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The Inner Secrets of Fasting

Know that in the fast is a special quality that is not found in anything else. And that is its close connection to Allah, such that He says: “The fast (Sawm) is for Me and I will reward it.”1This connection is enough to show the high status of fasting. Similarly, the Ka`bah is highly dignified due to its close connection to Him, as occurs in His statement, “And sanctify My House.”2

Indeed, the fast is only virtuous due to two significant concepts. Firstly, it is a secret and hidden action thus, no one from the creation is able to see it. Therefore showing off cannot enter into it. Secondly, it is a means of subjugating the enemies of Allah. This is because the road that the enemies (of Allah) embark upon (in order to misguide the Son of Adam) is that of desires. And eating and drinking strengthens the desires. There are many reports that indicate the merits of fasting, and they are all well known.

The recommended acts of fasting
The pre-dawn meal (suhur) and delaying in taking it are preferable, as well as hastening to break the fast and doing so with dates. Generosity in giving is also recommended during Ramadan, as well as doing good deeds and increasing in charity. This is in accordance with the way of the Messenger of Allah (peace be upon him).

It is also recommended to study the Qur’an and perform i`tikaaf during Ramadan, especially in the last ten days, as well as increasing upon the exertion (towards doing good deeds) in it.

In the two Sahihs, `Aa’ishah said, “When the (last) ten days (of Ramadan) would come, the Prophet would tighten his waist-wrapper, spend the night in worship, and wake his family up (for prayer).” The scholars have mentioned two views concerning the meaning of “tighten his waist-wrapper”: The first: It means the turning away from women.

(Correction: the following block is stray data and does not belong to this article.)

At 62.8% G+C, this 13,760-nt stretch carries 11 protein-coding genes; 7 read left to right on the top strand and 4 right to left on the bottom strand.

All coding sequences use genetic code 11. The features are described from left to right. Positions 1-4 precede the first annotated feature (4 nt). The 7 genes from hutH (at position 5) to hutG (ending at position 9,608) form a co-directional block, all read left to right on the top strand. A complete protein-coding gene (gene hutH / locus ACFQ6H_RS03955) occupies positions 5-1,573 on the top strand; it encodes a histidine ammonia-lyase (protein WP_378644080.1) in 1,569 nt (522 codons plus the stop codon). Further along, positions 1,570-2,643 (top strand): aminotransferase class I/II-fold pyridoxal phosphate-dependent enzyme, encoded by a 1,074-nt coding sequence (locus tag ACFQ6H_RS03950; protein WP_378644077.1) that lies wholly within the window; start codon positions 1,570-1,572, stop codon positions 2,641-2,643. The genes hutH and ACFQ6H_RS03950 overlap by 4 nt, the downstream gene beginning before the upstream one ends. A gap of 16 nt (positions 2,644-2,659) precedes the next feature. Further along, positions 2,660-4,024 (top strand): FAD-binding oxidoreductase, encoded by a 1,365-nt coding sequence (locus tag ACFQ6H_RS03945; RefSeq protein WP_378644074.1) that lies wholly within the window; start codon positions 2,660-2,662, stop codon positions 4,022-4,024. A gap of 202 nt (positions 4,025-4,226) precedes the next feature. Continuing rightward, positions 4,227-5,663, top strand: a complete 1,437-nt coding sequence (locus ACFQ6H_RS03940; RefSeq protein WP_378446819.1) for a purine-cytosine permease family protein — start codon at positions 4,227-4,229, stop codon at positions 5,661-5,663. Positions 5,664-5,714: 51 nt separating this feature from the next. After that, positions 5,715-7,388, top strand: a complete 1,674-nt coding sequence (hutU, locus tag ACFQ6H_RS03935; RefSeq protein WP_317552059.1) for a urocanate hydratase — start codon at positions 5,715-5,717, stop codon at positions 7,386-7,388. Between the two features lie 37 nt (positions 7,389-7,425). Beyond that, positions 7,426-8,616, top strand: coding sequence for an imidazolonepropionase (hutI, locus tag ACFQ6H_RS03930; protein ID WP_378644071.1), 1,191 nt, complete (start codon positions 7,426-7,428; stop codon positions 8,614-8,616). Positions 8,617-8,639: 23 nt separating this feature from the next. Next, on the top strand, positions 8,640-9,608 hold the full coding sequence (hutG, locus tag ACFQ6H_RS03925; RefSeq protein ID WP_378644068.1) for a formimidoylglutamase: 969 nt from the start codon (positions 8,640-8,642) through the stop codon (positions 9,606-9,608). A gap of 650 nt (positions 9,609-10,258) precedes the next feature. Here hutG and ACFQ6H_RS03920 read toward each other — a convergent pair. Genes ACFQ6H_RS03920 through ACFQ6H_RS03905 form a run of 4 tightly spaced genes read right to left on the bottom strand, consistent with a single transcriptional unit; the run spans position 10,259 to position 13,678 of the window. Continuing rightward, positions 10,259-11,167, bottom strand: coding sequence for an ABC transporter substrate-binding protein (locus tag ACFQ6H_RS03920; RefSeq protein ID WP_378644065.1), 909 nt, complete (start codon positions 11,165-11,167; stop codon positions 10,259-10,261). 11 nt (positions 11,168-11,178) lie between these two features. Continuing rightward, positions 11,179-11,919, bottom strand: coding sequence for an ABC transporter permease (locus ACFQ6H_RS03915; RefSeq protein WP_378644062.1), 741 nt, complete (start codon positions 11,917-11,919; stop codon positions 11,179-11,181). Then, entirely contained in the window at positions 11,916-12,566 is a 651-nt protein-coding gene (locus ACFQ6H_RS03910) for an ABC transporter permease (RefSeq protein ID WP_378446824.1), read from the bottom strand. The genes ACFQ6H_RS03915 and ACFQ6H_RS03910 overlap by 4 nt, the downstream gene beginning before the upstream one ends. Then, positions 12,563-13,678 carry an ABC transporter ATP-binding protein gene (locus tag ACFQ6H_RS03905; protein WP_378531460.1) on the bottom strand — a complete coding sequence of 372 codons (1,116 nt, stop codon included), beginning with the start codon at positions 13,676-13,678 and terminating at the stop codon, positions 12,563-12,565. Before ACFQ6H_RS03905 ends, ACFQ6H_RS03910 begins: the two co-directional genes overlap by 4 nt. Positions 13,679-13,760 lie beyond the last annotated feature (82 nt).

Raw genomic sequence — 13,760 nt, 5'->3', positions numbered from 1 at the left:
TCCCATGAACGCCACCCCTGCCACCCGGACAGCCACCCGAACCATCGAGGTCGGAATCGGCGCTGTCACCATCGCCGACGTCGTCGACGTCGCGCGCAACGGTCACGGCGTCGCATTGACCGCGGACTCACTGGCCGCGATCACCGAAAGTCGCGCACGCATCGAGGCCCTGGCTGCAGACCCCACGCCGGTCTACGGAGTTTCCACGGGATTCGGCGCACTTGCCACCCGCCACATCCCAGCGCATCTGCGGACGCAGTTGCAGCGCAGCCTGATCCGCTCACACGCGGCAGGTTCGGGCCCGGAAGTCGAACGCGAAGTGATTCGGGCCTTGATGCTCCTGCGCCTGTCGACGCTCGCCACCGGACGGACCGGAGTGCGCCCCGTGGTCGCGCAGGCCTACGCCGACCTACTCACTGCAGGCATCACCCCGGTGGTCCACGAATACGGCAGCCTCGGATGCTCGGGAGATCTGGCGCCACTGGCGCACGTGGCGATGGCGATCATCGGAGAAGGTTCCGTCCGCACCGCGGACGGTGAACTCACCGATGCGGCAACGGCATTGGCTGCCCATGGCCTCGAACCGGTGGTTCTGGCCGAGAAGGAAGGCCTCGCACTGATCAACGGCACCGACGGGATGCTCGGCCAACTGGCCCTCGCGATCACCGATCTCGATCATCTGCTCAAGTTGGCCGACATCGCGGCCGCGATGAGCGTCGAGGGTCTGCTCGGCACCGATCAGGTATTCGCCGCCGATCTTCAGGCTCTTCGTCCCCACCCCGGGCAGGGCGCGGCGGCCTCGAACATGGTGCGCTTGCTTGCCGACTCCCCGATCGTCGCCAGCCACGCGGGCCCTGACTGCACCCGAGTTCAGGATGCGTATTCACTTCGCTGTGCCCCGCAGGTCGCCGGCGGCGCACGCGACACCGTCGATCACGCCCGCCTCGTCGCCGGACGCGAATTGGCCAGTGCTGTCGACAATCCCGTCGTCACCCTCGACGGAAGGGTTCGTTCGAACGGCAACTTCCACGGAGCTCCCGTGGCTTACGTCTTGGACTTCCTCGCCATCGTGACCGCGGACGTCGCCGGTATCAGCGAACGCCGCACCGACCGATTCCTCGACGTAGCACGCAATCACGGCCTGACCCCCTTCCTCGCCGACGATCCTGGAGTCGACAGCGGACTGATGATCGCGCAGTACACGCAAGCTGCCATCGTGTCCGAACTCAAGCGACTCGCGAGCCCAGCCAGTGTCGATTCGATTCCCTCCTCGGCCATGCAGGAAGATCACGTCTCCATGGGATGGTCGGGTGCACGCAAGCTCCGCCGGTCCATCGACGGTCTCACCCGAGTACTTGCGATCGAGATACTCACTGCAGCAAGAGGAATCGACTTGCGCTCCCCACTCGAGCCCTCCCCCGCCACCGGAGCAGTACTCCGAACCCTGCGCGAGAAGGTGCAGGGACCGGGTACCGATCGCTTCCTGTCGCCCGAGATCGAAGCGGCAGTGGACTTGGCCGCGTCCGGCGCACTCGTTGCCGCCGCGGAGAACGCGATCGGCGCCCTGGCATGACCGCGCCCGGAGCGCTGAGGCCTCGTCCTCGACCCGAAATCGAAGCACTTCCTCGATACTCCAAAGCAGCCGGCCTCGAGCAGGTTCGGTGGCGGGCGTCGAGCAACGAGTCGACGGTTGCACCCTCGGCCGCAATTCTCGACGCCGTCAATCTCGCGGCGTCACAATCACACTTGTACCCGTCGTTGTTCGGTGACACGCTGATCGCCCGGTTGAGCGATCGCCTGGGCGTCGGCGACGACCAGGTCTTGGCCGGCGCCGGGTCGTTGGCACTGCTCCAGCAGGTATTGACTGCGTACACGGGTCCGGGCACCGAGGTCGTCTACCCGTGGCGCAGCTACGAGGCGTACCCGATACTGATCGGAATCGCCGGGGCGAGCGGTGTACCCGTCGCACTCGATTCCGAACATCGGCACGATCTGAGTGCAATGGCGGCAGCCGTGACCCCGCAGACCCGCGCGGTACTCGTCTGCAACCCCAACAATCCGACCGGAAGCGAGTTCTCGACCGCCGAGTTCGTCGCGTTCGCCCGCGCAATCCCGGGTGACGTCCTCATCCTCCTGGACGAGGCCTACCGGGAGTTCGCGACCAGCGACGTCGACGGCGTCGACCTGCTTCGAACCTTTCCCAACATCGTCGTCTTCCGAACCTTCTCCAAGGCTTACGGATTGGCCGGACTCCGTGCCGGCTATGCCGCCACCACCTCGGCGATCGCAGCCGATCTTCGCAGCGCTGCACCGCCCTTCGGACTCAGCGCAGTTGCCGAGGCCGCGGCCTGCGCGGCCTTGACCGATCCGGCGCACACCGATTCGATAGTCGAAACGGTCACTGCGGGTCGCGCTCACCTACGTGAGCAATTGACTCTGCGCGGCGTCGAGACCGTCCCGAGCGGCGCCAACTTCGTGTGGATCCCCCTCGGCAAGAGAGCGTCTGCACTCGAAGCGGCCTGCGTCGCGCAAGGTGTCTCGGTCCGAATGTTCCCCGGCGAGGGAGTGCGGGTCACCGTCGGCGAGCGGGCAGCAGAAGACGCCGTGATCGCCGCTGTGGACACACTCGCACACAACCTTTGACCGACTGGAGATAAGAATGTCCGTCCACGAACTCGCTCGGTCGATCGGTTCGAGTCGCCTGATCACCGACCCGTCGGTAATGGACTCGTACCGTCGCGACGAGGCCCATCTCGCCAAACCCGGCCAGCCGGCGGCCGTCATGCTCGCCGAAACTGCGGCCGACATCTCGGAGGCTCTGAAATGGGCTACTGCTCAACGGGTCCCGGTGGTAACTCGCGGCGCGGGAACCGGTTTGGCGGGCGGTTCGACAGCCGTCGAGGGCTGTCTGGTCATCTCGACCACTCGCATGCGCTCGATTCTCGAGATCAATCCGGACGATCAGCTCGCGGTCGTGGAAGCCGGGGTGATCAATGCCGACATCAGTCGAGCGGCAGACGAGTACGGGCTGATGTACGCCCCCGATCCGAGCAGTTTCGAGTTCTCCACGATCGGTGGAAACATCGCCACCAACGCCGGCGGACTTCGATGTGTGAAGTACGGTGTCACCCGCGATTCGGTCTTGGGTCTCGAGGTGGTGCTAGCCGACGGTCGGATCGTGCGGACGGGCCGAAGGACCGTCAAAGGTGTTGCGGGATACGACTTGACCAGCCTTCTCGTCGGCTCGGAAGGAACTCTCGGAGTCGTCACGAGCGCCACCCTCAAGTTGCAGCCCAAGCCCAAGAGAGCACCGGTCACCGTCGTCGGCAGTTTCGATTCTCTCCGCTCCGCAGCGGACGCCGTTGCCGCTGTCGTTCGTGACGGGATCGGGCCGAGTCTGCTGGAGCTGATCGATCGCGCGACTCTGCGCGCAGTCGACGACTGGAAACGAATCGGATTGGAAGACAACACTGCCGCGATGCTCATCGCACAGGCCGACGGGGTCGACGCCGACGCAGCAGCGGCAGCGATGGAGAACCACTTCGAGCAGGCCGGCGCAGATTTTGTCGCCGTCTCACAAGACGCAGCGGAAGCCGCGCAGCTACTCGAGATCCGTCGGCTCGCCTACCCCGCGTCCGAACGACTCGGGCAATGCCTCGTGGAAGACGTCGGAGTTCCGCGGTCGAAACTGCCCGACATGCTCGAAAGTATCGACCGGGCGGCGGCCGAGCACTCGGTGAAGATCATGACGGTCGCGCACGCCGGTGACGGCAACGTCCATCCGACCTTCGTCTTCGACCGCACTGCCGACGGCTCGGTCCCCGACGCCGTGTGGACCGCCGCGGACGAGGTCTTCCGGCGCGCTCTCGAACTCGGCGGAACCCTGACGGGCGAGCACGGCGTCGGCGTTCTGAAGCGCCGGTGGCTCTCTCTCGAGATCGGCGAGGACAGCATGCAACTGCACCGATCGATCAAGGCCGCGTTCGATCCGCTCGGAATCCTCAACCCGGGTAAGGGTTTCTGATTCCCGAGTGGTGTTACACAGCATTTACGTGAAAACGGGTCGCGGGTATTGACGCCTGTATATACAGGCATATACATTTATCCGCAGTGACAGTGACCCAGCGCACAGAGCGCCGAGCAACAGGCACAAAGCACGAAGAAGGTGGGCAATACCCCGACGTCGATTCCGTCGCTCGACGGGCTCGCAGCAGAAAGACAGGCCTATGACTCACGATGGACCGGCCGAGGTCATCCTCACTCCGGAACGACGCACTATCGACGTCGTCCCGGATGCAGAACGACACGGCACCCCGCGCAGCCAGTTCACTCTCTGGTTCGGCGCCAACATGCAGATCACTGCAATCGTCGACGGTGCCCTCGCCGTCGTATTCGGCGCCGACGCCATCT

The second: It is an expression denoting his eagerness and diligence in doing good deeds. They also say that the reason for his (peace be upon him) exertion in the last ten days of Ramadaan was due to his (peace be upon him) seeking of the Night of Power (Lailatul-Qadr).

An explanation of the inner secrets of fasting and its characteristics
There are three levels of fasting: The general fast, the specific fast, and the further specific fast. As for the general fast, then it is the refraining of the stomach and the private parts from fulfilling their desires. The specific fast is the refraining of one’s gaze, tongue, hands, feet, hearing and eyes, as well as the rest of his body parts from committing sinful acts. As for the more specific fast, then it is the heart’s abstention from its yearning after the worldly affairs and the thoughts which distance one away from Allah, as well as its (the heart’s) abstention from all the things that Allah has placed on the same level. From the characteristics of the specific fast is that one lowers his gaze and safeguards his tongue from the repulsive speech that is forbidden, disliked, or which has no benefit, as well as controlling the rest of his body parts.